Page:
We are here to encourage the development of gifted young singers and to stimulate the growth of New York City's invaluable chamber opera companies. But we will not neglect the Metropolitan Opera either. Get ready for bouquets and brickbats.

Monday, November 15, 2021



Teatro Grattacielo is known for producing realismo operas that one is unlikely to see elsewhere. We have lost count of the the number of worthy works they have brought to our attention. So many of them have been heavyweight tragedies but yesterday's production of Mascagni's L'Amico Fritz was just what we needed after the prior night's tragic impact. For this we thank General Director and Artistic Director Stefanos Koroneos.

Cavalleria Rusticana is Mascagni's masterwork and we never ever turn down a chance to see it.  We recall seeing a rather odd production of his rather odd opera Iris at Bard College's Summer Festival a few years ago. But this may be our first exposure to the simple story of L'Amico Fritz.  Of course, any opera lover would have heard the "Cherry Duet" performed as a set piece.

This is a slight work but the simple story is easily relatable. A confirmed bachelor is tricked into marriage by his well meaning friend. In this case, the local rabbi David (baritone Marcus DeLoach) loves to get people married off but Fritz, a local landowner,(John Bellemer) is a confirmed bachelor. The nubile daughter (Alexandra Razskazoff) of one of his tenant farmers seems like a good match and David figures out a way to get them together. Bravi tutti!  A happy ending!

The outstanding features of the evening were the voices and the musicianship of the Queens Symphony Orchestra, conducted by James Bagwell. If the other two principal roles had not been so well sung, we would have said that Ms. Razskazoff ran away with the show. What made her performance so outstanding was not just her sweet finely produced soprano voice but her acting. She completely embodied a shy young country girl trying to deal with a crush on a man of high social status.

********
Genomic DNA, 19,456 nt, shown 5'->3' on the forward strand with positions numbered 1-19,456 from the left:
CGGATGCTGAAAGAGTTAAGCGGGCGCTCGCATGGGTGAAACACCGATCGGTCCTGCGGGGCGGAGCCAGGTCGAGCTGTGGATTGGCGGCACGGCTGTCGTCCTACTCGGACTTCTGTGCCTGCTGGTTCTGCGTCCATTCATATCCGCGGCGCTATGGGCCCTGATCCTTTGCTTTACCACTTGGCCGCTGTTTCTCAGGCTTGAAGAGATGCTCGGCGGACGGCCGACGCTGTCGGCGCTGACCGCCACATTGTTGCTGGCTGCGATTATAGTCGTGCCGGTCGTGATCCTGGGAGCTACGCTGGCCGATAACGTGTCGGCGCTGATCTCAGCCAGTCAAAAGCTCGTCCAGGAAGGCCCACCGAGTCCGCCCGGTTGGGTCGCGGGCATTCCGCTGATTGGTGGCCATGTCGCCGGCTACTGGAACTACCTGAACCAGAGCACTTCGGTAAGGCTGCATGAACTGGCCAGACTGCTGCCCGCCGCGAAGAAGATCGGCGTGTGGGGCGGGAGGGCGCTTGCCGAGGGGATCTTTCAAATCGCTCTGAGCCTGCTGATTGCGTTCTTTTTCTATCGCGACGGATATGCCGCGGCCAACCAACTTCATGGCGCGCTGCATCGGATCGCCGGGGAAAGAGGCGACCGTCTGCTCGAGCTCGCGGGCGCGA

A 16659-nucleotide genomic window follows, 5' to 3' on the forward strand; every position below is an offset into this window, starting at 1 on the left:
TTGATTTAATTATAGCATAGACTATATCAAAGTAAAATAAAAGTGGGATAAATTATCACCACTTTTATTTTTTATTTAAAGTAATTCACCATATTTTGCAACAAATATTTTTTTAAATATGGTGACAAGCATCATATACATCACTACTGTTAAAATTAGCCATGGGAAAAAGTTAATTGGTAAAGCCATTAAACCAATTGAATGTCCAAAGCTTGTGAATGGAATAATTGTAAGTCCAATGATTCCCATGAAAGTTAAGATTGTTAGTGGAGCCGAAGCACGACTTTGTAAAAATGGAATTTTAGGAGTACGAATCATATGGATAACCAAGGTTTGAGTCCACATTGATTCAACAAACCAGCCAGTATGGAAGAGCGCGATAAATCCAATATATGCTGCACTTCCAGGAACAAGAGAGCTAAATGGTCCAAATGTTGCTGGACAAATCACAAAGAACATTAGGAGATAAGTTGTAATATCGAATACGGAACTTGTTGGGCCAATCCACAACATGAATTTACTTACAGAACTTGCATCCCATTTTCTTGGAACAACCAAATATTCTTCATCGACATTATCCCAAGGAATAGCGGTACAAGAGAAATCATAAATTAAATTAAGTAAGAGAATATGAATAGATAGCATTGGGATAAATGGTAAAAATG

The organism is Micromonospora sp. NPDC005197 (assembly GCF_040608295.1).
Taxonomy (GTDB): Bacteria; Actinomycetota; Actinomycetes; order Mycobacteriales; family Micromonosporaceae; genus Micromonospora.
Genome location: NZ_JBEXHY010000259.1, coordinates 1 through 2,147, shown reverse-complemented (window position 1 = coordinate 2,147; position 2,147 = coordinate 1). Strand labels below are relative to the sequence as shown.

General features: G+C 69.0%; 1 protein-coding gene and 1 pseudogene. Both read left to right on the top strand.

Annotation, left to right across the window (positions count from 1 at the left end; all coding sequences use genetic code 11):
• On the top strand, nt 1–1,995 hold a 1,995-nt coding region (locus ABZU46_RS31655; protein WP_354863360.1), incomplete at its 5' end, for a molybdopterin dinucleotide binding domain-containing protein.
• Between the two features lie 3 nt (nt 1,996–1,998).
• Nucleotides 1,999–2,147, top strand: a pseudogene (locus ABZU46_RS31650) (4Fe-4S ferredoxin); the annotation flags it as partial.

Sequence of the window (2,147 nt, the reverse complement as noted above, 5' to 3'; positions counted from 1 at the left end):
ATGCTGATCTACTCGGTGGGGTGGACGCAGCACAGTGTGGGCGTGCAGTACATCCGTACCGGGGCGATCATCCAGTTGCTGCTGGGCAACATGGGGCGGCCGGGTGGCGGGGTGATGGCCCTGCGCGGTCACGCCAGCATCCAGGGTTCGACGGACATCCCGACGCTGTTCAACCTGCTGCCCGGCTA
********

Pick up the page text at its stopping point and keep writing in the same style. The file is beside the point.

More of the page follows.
Due to the lack of a firm directorial hand by Mr. Koroneos and Malena Dayen, the cast pretty much stood around woodenly with nothing to do. Indeed it was billed as "semi-staged" but the fact that the theater has wrap around balconies that were put to use indicates that there was an attempt at story telling. The absence of set was unfortunate; a mere stepladder for Suzel to climb to pick cherries would have been welcome; we supplied one in our mind's eye. There was a huge chandelier that was eye catching but did not contribute anything.

Mr. Bellemer came alive dramatically as the evening progressed and Mr. DeLoach did his best but they seemed to be floundering onstage with nothing to do. We understand a concert performance in which singers use music stands but this was not the case. It would have been simple to have a couple pieces of furniture or props.

An attempt to involve multi-media seemed to us to be a complete failure. We will not mention the names of those involved but the projections were nothing if not distracting. We would not have minded a still shot in the background of a farm or a living room but the kinetic falling ellipses (cherry blossoms maybe) distracted from the singing. Even worse were the closeups of the singers' faces as they sang.

Costuming by Theresa Miles was generic but serviceable. Since the story is not particular to epoch or locale, it was fine. Except for Beppe, a gypsy of indeterminate gender whose costume was just weird.  Nonetheless, Mariya Kaganskaya did a lovely job with her aria.

There was a servant (Kiena Williams) and a couple friends (David Santiago and Rick Agster) who mainly just stood around and a chorus who made a nice vocal contribution.

Mr. Bagwell drew a lovely performance from the orchestra and we just loved the melodic arias and the aforementioned duet.

In sum, it was a delightful evening of music that only needed some directorial ideas and a few props to make it work as drama.

© meche kroop

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